But it gets even better: one of my friends from Liverpool John Moores University, Clare Horrocks, is transcribing the contributors’ ledgers of Punch, and her findings will be incorporated into the archive. This is really important work because for much of the nineteenth century, writing for periodicals was done either anonymously or pseudonymously. So, as was pointed out in an article in a recent issue of American Libraries, Clare’s work helps us to solve questions of authorship and attribution:

Early findings from the project have revealed articles written by William Makepeace Thackeray and P. G. Wodehouse that were previously unattributed. And while Charles Dickens himself never wrote for the magazine, his son Charles Dickens Jr. is known to have contributed a number of articles, which this project expects to uncover.

Yet as awesome as the digital archive is, in certain points it cannot replace leafing through the actual volumes: smaller illustrations like initial letters have not been indexed (and I would imagine that this would actually be a rather impossible task given the vast numbers of itty-bitty illustrations in Punch). Moreover, leafing through volumes and looking at images can reveal certain themes that you would not notice otherwise.

I found this out when I checked initial letters in different volumes from the 1850s, 60s, and 70s (in search for medieval themes, of course!) (or rather, I wanted to pinpoint when medieval themes vanished from the initial letters). And while I was leafing through the 1873 volume, looking for itty-bitty knights, I suddenly noticed an abundance of pet dogs in the social cuts.

Now, it’s not as if dogs hadn’t appeared before 1873: Mr. Punch himself, after all, is accompanied by his dog Toby; in the 1840s Richard Doyle fell into the habit of adding little Toby-ish doggies to many of his drawings; and in social cuts dealing with country sports you can often find hunting dogs. But the many, many pet dogs of 1873 is not something that you see in the 1840s. Clearly, some of the artists who worked for Punch in the 1870s must have been dog lovers.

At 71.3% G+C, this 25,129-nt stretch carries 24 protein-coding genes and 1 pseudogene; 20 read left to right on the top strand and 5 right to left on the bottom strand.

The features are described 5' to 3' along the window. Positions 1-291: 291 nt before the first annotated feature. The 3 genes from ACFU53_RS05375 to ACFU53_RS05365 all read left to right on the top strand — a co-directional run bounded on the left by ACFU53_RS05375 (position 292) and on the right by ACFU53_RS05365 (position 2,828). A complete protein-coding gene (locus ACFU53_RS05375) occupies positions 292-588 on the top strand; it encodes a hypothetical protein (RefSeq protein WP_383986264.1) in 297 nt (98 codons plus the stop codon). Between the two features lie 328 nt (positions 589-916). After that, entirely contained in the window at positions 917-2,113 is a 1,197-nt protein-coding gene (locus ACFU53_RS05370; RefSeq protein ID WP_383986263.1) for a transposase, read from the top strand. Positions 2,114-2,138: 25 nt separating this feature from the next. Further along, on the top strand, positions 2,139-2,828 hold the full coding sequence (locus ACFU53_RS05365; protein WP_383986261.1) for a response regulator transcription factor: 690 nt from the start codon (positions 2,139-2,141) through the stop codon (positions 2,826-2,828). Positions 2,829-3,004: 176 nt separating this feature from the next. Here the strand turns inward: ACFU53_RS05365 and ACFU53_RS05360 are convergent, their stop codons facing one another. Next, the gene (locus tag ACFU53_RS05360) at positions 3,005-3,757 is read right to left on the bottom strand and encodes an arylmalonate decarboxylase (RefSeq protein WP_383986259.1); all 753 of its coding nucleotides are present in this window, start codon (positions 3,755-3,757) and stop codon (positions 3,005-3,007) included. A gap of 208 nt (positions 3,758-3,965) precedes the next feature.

Like George du Maurier:

a cartoon from PUNCH by George du Maurier a cartoon from PUNCH by George du Maurier(Or perhaps, he just wanted to poke fun at bourgeois ladies and their pet dogs.)

And then, there is GB, whose dogs are truly delightful:

a cartoon from PUNCH by Georgina Bowers a cartoon from PUNCH by Georgina Bowers
And do you know what else is truly delightful about GB? GB is a woman!!! The initials stand for Georgina Bowers. In his History of Punch (1895) Spielmann calls her “[b]y far the most important lady artist who ever worked for Punch […],” and continues,

Miss Bowers was a humorist, with very clear and happy notions as to what fun should be, and how it should be transferred to a picture. Her long career began in 1866, and thenceforward, working with undiminished energy, she executed hundreds of initials and vignettes as well as “socials,” devoting herself in chief part to hunting and flirting subjects.

Of course, being a woman, she had to be shown the proper way of doing illustrations for the magazine *snort*: “It was John Leech [Punch‘s chief artist] who set her on the track; Mark Lemon [Punch‘s first editor], to whom she took her drawings, encouraged her, and with help from Mr. Swain [the engraver] she progressed.” (Oh, Mr. Spielmann! *shakes head sadly*)

Georgina worked for the magazine for ten years until differences with a new editor made her resign. But she seems to have continued to work as an illustrator for many more years.

Isn’t that a lovely find?

Yes, today is Queen Victoria’s birthday. She was born in 1819, the daughter of Edward, Duke of Kent, and Victoria of Saxe-Coburg-Saalfield. Apparently the Prince Regent threw a hissy fit about her christening because he didn’t like his brother and was upset, since the death of Princess Charlotte, that one of the Duke’s children might succeed him. So she wasn’t given one of the “traditional” family names–Charlotte, Elizabeth, Georgina or Augusta–and the Prince Regent decided she should be called Alexandrina Victoria (the Alexandrina in deference to her godfather by proxy, Russian Tsar Alexander). Victoria came to the throne in 1837 and ruled until her death in 1901.

Now the history lecture is over, I want you to take out your notebooks and…

Sometimes it seems that the Victorian and Regency ages overlap and sometimes they seem poles apart. Fashions changed radically. So did attitudes–or did they? The Regency era had the great infrastructure of the Royal Mail, and then a few decades later the railway changed the countryside and people’s perceptions of time and distance. The Victorians were prudes but Bowdler was busy cleaning up Shakespeare in the Regency.

What comes to your mind when you think of the Victorian Age? What do you like about the Victorian era that wasn’t around during the Regency?